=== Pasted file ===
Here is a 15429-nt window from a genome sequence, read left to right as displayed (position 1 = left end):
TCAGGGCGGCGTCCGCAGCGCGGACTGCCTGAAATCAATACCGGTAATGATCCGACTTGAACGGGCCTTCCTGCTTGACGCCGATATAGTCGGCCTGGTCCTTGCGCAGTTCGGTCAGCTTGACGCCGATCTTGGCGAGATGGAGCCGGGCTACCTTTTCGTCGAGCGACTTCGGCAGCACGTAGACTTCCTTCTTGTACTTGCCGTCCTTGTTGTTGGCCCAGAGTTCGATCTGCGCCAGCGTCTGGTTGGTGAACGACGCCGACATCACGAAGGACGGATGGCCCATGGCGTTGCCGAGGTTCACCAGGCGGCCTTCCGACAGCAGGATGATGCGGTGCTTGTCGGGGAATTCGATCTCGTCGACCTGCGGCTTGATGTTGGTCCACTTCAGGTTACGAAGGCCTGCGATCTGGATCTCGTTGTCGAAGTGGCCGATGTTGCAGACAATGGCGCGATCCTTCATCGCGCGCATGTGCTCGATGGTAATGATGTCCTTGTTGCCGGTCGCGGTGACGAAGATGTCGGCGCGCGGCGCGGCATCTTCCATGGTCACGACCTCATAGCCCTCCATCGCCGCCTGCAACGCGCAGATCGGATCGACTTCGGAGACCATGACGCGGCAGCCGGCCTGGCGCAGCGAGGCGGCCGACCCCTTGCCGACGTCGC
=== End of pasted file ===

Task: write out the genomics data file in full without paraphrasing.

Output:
Here is a 15429-nt window from a genome sequence, read left to right as displayed (position 1 = left end):
TCAGGGCGGCGTCCGCAGCGCGGACTGCCTGAAATCAATACCGGTAATGATCCGACTTGAACGGGCCTTCCTGCTTGACGCCGATATAGTCGGCCTGGTCCTTGCGCAGTTCGGTCAGCTTGACGCCGATCTTGGCGAGATGGAGCCGGGCTACCTTTTCGTCGAGCGACTTCGGCAGCACGTAGACTTCCTTCTTGTACTTGCCGTCCTTGTTGTTGGCCCAGAGTTCGATCTGCGCCAGCGTCTGGTTGGTGAACGACGCCGACATCACGAAGGACGGATGGCCCATGGCGTTGCCGAGGTTCACCAGGCGGCCTTCCGACAGCAGGATGATGCGGTGCTTGTCGGGGAATTCGATCTCGTCGACCTGCGGCTTGATGTTGGTCCACTTCAGGTTACGAAGGCCTGCGATCTGGATCTCGTTGTCGAAGTGGCCGATGTTGCAGACAATGGCGCGATCCTTCATCGCGCGCATGTGCTCGATGGTAATGATGTCCTTGTTGCCGGTCGCGGTGACGAAGATGTCGGCGCGCGGCGCGGCATCTTCCATGGTCACGACCTCATAGCCCTCCATCGCCGCCTGCAACGCGCAGATCGGATCGACTTCGGAGACCATGACGCGGCAGCCGGCCTGGCGCAGCGAGGCGGCCGACCCCTTGCCGACGTCGC